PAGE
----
This week we have a robotics PhD student, Everardo Gonzalez, joining us to discuss his research on coordinating robots with artificial intelligence (AI). That doesn’t mean he dresses them up in matching bow ties (sadly), but instead he works on how to get a large collective of robots, also called a swarm, to work collectively towards a shared goal.
Why should we care about swarming robots?
Aside from the potential for an apocalyptic robot world domination, there are actually many applications for this technology. Some are just as terrifying. It could be applied to fully automated warfare – reducing accountability when no one is to blame for pulling the trigger (literally).
However, it could also be used to coordinate robots used in healthcare and with organizing fleets of autonomous vehicles, potentially making our lives, and our streets, safer. In the case of the fish-inspired Blue Bots, this kind of coordinated robot system can also help us gather information about our oceans as we try to resolve climate change.
Having a group of intelligent robots behaving intelligently sounds like it’s a problem of quantity, however, it’s not that simple. These bots can also suffer from there being “too many cooks in the kitchen”, and, if all bots in the swarm are intelligent, they can start to hinder each other’s progress. Instead, the swarm needs both a few leader bots, that are intelligent and capable of learning and trying new things, along with follower bots, which can learn from their leader. Essentially, the bots play a game of “Follow the Leaders”.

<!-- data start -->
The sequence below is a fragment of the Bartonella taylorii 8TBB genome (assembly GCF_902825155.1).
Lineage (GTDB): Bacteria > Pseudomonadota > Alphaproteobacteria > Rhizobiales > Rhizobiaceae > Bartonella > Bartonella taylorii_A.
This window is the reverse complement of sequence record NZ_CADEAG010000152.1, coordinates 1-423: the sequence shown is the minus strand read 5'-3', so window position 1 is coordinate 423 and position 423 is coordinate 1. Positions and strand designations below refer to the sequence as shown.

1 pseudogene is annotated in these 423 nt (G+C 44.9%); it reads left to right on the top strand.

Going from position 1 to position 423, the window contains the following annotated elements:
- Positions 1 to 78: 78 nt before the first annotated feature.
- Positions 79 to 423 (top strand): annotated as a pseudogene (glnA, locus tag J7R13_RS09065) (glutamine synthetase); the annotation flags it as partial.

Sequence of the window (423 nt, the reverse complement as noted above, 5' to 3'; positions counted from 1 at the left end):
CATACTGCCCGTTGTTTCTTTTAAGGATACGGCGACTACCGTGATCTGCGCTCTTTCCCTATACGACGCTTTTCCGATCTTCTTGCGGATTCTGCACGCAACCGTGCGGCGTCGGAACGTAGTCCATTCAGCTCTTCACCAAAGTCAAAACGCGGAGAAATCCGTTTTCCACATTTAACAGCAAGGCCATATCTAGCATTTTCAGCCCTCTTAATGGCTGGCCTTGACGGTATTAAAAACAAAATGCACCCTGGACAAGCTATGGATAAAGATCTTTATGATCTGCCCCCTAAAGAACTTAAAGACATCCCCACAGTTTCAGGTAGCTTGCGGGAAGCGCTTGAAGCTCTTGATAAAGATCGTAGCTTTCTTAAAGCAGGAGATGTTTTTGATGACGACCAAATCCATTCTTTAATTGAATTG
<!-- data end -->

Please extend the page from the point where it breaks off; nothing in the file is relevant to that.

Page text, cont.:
All robots receive feedback with respect to a shared objective, which is typical of AI training and allow the bots to infer which behaviors are effective. In this case, the leaders will get additional feedback on how well they are influencing their followers.
Unlike social media, one influencer with too many followers is a bad thing – and the bots can become ineffective. There’s a famous social experiment in which actors in a busy New York City street stopped to stare at a window to determine if strangers would do the same. If there are not enough actors staring at the window, strangers are unlikely to respond. But as the number of actors increases, the likeness of a stranger stopping to look will also increase. The bot swarms also have an optimal number of leaders required to have the largest influence on their followers. Perhaps we’re much more like robots than the Turing test would have us believe.
Dot to dot
We’re a long way from intelligent robot swarms, though, as Everardo is using simplified 2D particle simulations to begin to tackle this problem. In this case the particles replace the robots, and are essentially just dots (rodots?) in a shared environment that only has two dimensions. The objectives or points of interest for these dot bots are more dots! Despite these simplifications, translating system feedback into a performance review for the leaders is still a challenging problem to solve computationally. Everardo starts by asking the question “what if the leader had not been there”, but then you have to ask “what if the followers that followed that leader did something else?” and then you’ve opened a can of worms reminiscent of Smash Mouth where the “what if”’s start coming and they don’t stop coming.
What if you wanted to know more about swarming robots? Be sure to listen live on Sunday February 26th at 7PM on 88.7FM, or download the podcast if you missed it. To learn a bit more about Everardo’s work with swarms and all things robotics, check out his portfolio at everardog.github.io.